It is valid to remember that in a state of innocence there is neither misery nor joy--for the one cannot exist without the other. The more salient point is that God want us to in our physical bodies to experience a fullness of joy. Or in so many words, it is better to experience joy, though the process to get there may be painful, than to remain in innocence and utterly devoid of experience.

For There Must Be... "Opposition in All Things," 2 Nephi 2:9-13

2 Nephi 2:9-13

As it is not so much my intention to offer an comprehensive study of the scriptures, but to make a record of impressions that I receive along the course of my study, I proceed with this entry under this pretext.

Following the footnotes for opposition, I come to Matthew 5:45 where the Savior taught to pray for everyone, especially for those with wicked intentions, to the end that we may become children of our Father in Heaven. Not that we will become set apart to some other, more elevated sphere of ecstasy. By praying for our enemies, we humble ourselves to caring about the depraved and godless. We make them our concern, our hearts are turned toward them. Then perhaps we see them more as our Father sees them.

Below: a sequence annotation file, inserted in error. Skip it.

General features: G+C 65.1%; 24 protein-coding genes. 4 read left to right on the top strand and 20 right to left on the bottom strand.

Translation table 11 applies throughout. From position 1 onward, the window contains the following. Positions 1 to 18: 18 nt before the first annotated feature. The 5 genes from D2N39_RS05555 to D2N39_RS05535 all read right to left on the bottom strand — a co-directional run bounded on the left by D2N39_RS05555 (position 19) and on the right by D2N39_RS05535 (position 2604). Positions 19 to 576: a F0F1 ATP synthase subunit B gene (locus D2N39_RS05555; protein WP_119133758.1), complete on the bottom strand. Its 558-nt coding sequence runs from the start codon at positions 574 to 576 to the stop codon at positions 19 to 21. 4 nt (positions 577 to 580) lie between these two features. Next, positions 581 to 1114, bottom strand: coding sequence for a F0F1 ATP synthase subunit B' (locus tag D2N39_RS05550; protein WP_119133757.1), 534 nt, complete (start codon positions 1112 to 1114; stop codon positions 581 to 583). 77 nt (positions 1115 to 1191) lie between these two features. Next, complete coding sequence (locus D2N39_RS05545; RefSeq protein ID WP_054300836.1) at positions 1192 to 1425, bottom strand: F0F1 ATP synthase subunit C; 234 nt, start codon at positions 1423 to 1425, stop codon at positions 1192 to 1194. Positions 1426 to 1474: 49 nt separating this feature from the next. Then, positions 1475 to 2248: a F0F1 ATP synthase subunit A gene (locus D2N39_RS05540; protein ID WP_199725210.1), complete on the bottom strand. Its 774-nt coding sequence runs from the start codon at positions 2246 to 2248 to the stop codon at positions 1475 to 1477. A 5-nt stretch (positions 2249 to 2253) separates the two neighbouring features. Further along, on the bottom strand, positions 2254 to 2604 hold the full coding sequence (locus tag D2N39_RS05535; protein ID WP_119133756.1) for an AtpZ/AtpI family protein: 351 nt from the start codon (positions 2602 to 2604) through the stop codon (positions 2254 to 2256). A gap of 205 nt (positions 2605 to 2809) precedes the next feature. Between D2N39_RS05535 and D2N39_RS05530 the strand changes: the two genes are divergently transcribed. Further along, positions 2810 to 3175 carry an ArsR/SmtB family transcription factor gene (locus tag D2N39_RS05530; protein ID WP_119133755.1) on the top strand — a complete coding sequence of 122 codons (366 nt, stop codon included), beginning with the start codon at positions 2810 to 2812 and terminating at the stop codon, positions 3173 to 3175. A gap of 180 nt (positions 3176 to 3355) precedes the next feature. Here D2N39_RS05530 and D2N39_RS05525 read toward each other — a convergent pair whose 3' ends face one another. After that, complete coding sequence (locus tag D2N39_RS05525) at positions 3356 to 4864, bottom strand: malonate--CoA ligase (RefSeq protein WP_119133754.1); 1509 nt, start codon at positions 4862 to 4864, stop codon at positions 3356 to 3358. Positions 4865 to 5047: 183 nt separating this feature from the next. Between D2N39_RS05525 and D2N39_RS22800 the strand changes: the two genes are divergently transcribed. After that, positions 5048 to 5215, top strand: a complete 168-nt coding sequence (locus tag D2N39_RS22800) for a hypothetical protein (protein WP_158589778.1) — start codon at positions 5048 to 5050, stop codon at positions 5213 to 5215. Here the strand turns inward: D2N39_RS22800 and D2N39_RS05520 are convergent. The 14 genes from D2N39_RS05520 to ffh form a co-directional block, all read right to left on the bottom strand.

Then we become children of God, because we begin to see others the way that God sees them. We feel for them like our Father feels for them. We become like God in this sense. Thus the Savior of man says at the end of chapter 5 in Matthew, "Be ye therefore perfect, …

"Redemption cometh in and through the Holy Messiah," 2 Nephi 2:5 & 6

2 Nephi 2:5 & 6

I've combed through the cross references to verses 5 & 6 this morning, and found myself concluding that man is fallen, and would be always, unless he come to rely wholly upon Jesus Christ (see 1 Nephi 10:6). The absoluteness of this simple statement is impressed upon me again. As mortals we are given enough to understand that alone man is carnal, subject to the effects of a broken law, and hopelessly consigned to a fate of misery and death. Only by exercising faith in the merits of Christ can we leave that consignment.

Christ is the sure road to salvation. And besides Him alone, there is no other way. This absolute dependence upon my Savior is somehow what I lack yet.